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Sue Lani Madsen: Rebuilding trust in elections over dinner

We have survived yet another election. Are you ready to talk election integrity, voter suppression and low turnout before sliding into 2024? It starts with rebuilding trust over the turkey and gravy.

Stories of difficult conversations at Thanksgiving dinner have become parables of polarization across society. The best preparation might have been reading Monica Guzman’s book “I Never Thought of It That Way: How to Have Fearlessly Curious Conversations in Dangerously Divided Times.” She wrote the book as the progressive Seattle-dwelling daughter of two Trump voters in search of harmonious family dinners.

Since this column is being published on Thanksgiving, let’s assume it’s too late to read a book. Start instead by assuming everyone at the table has good intentions, wanting good things for the community and the country regardless of the outcome of each election. Then fearlessly move on following the essence of Guzman’s book, boiled down to two words. Be curious.

Everyone’s perspective is shaped by their individual experience of the world. Commiserate with the disappointed, congratulate the winners, and then ask questions of curiosity. Not just about the other folks at the table, but about yourself. What has shaped your perspective?

Last November, as a dinner guest at Guzman’s home, the subject of the recently concluded elections came up over pizza with a politically diverse group. Guzman cheerfully said she thought 2022 had all gone smoothly. I harrumphed skeptically. It turned into a fearlessly curious conversation on a dangerously divisive topic. Ask a Washington Republican about election integrity, and you’ll hear about the 2004 Dino Rossi-Christine Gregoire race. Closest gubernatorial election in Washington history, margin of victory 130 votes out of nearly 3 million cast. Rossi was the winner in the first two tallies … until King County found 162 uncounted ballots in a warehouse, plus the canvassing board decided to accept another 566 disputed ballots and found twelve more stuck in a voting machine. Gregoire won on the third recount. Calls for a return to in-person voting isn’t all nostalgia. The Rossi-Gregoire ballot mishandling debacle underlies many conservative Washingtonians wariness of the all-mail elections process in general and the integrity of King County elections administration in particular. That legendary election is a contributing factor to low voter turnout in parts of Eastern Washington where you’ll still hear people shrug and say why bother voting when King County will just find more ballots in the basement. It’s a trust issue. The perception of shenanigans suppresses voter participation.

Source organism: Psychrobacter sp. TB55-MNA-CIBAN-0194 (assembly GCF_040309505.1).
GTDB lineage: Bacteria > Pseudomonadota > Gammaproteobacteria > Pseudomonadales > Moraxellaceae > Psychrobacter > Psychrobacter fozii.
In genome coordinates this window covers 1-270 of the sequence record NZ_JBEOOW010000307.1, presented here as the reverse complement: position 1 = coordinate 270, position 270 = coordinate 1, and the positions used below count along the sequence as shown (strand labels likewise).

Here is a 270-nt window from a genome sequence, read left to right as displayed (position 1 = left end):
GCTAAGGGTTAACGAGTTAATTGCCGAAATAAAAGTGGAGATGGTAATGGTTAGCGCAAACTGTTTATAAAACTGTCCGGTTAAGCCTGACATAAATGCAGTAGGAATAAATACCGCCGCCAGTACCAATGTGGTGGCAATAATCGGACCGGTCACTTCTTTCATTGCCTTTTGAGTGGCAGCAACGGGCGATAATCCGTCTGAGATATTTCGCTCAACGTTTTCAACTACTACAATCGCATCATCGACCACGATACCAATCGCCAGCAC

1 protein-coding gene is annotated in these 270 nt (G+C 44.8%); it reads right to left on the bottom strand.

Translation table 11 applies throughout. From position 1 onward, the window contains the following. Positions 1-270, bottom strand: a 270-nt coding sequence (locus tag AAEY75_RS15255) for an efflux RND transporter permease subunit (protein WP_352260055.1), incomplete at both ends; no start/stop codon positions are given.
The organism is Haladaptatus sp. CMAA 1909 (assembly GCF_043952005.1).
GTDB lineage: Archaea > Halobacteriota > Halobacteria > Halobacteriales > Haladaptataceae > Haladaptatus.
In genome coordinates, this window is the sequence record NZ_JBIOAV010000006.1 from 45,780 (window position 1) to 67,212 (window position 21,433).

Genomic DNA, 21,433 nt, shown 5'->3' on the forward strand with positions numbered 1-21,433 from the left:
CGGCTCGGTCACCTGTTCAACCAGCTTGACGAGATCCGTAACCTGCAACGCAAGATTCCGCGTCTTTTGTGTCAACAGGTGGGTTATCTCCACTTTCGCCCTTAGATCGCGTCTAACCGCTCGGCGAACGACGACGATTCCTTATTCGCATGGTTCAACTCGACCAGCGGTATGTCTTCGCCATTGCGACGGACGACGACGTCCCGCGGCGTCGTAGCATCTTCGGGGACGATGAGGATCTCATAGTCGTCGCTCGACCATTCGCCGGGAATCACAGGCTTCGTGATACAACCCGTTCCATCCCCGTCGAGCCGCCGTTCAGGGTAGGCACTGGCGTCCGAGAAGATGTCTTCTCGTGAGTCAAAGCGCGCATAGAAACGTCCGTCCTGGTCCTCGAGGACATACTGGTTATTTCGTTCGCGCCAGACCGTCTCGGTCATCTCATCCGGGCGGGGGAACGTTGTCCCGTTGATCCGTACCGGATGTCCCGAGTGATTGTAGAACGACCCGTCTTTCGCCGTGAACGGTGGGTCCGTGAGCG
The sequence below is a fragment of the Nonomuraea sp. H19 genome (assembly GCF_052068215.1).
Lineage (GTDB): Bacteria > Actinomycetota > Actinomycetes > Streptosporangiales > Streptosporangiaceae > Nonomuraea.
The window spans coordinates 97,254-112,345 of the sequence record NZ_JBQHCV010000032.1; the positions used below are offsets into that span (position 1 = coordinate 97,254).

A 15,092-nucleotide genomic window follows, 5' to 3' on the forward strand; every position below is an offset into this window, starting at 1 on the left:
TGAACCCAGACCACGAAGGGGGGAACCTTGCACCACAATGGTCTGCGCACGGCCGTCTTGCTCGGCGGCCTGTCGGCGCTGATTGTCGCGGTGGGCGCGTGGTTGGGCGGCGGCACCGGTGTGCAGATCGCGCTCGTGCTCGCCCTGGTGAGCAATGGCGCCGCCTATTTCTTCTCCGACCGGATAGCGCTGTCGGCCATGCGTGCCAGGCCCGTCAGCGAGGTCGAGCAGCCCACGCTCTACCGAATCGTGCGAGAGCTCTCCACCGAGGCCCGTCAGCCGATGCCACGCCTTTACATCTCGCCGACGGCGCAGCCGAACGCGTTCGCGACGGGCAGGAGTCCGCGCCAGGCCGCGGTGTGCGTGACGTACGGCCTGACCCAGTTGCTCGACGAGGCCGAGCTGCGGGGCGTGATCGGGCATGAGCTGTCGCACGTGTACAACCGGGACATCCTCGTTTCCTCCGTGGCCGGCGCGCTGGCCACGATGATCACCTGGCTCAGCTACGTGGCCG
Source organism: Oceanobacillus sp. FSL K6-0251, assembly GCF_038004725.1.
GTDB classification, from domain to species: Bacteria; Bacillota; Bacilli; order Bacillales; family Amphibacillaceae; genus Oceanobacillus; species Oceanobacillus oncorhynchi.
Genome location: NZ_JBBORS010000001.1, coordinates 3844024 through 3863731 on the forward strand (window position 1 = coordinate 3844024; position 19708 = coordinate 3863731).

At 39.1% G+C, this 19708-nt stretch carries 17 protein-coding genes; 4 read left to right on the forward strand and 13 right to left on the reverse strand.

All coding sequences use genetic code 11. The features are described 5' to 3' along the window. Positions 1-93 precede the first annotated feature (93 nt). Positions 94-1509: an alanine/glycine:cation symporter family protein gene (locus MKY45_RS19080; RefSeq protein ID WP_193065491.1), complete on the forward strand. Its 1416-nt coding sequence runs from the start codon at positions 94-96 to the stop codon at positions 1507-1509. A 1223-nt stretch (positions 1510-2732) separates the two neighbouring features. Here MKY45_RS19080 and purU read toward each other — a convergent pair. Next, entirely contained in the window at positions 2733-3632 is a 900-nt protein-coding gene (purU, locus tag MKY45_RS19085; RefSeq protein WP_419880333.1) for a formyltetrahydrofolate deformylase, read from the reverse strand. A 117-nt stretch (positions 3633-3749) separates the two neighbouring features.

Voter suppression is a catch-all term for other trust issues. There are 11 common categories of barriers to voting, according to a Carnegie Corp. report. Some have more to do with funding priorities. Curiously, not doing enough to translate election information for citizens who speak English as a second language is labeled as suppression.

Others are related to the finer points of voting hours and polling locations, assuming inconvenience discourages voters. The convenience of all-mail balloting was supposed to increase voter participation in Washington, and yet turnout percentage peaked in the 2008 presidential election.

One solution to low turnout proposed at a briefing held by the House State Government and Tribal Relations Committee in Olympia in October is Australian style universal voting. Voting has been compulsory in Australia since 1924 and voter participation has been at least 89% in every election. Theoretically you can be cited for not voting, but such fines are rare. On the other hand, submitting a ballot doesn’t mean it was taken seriously. The number of “donkey votes” with ballots left blank, scribbled or otherwise deliberately spoiled has been increasing, attributed to young people not trusting their vote really counts.

Maintaining clean voter rolls is essential in an all-mail ballot state like Washington. Every ballot mailed to a dead voter or a tenant who moved presents an opportunity for fraud. Those documented cases support fears over maintaining election integrity, while every voter dropped from the list is eyed suspiciously as a case of voter suppression. Technically, every rule suppresses somebody’s vote, but only radical progressives argue for no rules. There’s a lack of trust in the intentions behind partisan legislation whether it’s making registration easier or seeking greater security. It’s an area where bipartisan trust is essential.

Start that dinner table conversation with curiosity about how your own experience shapes your fears. What would have to happen for you to be part of rebuilding trust in our elections? Compared to Australia’s results, Washington’s turnout at 84% in the 2020 presidential election year looks pretty good. What if Americans turned out to vote in the same numbers as we show up for Thanksgiving dinner? Turkey and gravy 79% participation, marking a ballot and sticking a prepaid envelope into the mail 36% in 2023. Increasing participation requires motivated voters who trust the system.

Contact Sue Lani Madsen at

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